And lastly your model looks really good. Very nice anatomy and a very unusual head design which is a plus in my book :thumbsup:
10-01-2004, 06:26 PM
Cheers for the feedback Mmhnemo.
I’ve been using the hide feature quite a bit as well. Also I’ve found it speeds things up when you’re working on high detailed models if you turn off the X/Y/Z mirror setting (as it slows down a lot) when working on things like arms or legs… and then using the Smart ReSym tool to do the job.
I’ve also come up with an idea to help with merging the different layers (legs/torso/head). OK, it’s a bit convoluted but so is this way of working, so bear with me. :)
Note: this is a long way of working with merging multiple alphas. It maybe wrong so let me know of cock-ups… and I’ll edit the entry or just delete it. :)
This should work if each section of the model overlaps to the next one. The idea is to get the 3 different displacement maps to merge seamlessly with only doing the real work on one of them.
∑ Create a texture in Zbrush2 the same size as the alpha you’ve created.
∑ If the character is the default white, paint the character solid black and save out texture (flip texture to match previously created alpha).
∑ In Photoshop add the alpha file to one layer and the B&W file to the layer above it.
∑ Select (using the Magic Wand Tool (turn off Anti-aliaseing) the unused parts of the B&W image (in this case, white) and delete them so you are left with solid black silhouette of the used parts of the map.
∑ CTRL + Left Click on the layer in the Layers Palette and then Invert the selection and then delete the unused parts of the alpha.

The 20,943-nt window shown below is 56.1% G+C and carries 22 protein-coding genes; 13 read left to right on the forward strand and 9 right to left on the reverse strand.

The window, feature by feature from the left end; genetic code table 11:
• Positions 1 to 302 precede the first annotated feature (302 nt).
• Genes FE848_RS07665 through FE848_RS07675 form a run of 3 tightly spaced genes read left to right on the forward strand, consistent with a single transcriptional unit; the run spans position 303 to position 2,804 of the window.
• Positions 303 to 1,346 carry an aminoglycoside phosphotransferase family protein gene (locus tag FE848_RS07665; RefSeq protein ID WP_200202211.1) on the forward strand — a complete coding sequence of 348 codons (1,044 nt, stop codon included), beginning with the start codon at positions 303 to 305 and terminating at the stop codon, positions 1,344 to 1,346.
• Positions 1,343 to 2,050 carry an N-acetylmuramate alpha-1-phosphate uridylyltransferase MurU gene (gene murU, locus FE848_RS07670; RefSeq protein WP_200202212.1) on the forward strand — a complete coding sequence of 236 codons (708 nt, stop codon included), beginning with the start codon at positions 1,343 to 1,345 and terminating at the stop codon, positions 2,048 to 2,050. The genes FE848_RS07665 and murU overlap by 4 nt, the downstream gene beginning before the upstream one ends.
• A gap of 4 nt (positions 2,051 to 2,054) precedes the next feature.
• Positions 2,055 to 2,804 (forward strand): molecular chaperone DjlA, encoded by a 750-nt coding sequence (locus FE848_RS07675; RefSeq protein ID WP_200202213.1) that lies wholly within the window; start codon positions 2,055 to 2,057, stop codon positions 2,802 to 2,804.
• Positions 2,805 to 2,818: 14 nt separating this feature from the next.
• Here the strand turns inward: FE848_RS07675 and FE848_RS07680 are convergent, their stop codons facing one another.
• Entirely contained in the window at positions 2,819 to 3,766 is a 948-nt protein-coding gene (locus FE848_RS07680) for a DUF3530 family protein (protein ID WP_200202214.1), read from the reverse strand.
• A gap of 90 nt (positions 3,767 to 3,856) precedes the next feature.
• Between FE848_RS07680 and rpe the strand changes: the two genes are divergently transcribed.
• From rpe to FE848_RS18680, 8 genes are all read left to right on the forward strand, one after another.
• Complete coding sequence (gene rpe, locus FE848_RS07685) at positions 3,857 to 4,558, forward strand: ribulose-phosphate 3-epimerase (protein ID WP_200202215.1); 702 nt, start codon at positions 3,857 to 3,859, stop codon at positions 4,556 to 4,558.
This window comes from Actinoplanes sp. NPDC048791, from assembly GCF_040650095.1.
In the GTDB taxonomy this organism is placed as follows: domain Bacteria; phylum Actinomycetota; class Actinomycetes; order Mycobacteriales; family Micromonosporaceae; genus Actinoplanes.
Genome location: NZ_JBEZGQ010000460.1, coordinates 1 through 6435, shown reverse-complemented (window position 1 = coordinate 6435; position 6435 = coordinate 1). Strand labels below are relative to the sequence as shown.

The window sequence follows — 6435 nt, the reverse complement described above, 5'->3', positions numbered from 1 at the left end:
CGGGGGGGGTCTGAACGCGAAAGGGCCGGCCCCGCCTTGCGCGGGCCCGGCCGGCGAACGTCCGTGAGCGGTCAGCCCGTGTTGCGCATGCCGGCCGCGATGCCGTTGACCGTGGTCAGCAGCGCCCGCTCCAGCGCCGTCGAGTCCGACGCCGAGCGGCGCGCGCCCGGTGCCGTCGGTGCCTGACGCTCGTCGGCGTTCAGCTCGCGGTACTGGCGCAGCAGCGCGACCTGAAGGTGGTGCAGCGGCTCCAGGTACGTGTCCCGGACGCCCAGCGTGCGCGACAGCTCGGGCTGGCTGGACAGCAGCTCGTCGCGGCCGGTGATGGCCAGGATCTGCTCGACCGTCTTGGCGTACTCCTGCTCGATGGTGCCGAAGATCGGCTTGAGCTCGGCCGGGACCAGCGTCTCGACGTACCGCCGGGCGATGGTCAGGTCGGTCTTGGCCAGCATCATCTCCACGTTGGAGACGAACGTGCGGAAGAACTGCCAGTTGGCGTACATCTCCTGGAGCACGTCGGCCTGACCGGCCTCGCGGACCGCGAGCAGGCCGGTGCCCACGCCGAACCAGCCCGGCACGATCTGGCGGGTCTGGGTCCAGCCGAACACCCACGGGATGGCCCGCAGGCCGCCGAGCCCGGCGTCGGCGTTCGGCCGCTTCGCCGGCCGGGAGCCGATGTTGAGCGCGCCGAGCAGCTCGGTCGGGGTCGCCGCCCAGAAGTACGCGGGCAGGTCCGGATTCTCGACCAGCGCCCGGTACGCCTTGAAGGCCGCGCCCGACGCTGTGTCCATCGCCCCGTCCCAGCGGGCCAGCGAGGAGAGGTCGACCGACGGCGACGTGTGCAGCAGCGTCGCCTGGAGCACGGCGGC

∑ Repeat this for each mid alpha created (i.e. legs/torso/head). Each alpha and B&W layer should connect up with each other.
So with each alpha and Black and White map pasted into one PS file you can select the unused grey parts of the map using the B&W layers instead of MWT in PS. Using the MWT, even when it’s set on Tolerance = 1 and Anti-aliased = OFF it could still chose some of the needed parts of the alpha. This way you can see what you are erasing and if everything matches up. Also the B&W layer is a good way to reproduce what you have just done on the Mid layer with the Neg and Pos.
Erase the overlapping alphas (which you’ve erased using the soft edge brush) so they blend together. If only one alpha layer, for instance, the head, is viewed it should only have the alpha used for the head and nothing else. It will mostly be transparent with faded sections where it merges into the alpha on the layer below. Bring in the Neg/Pos alpha map and CTRL + Left Click on the Mid Alpha layer in the Layers Palette. Invert selection and then delete whatever is selected in the new Neg/Pos layer. This way the Pos/Mid/Neg should all match up to each other and with the Mid alpha.
Flatten the corresponding 3 levels of alpha and do the rest of what’s needed in Maya. Even though the Mid alpha doesn’t really have an effect on rendering Displacement it’s a lot easier to see what you are doing compared with editing the Neg/Pos alphas due to them being very dark.
Hope this idea is of any use. I blame work for not giving me any work today. *ducks football*
01-19-2006, 08:00 AM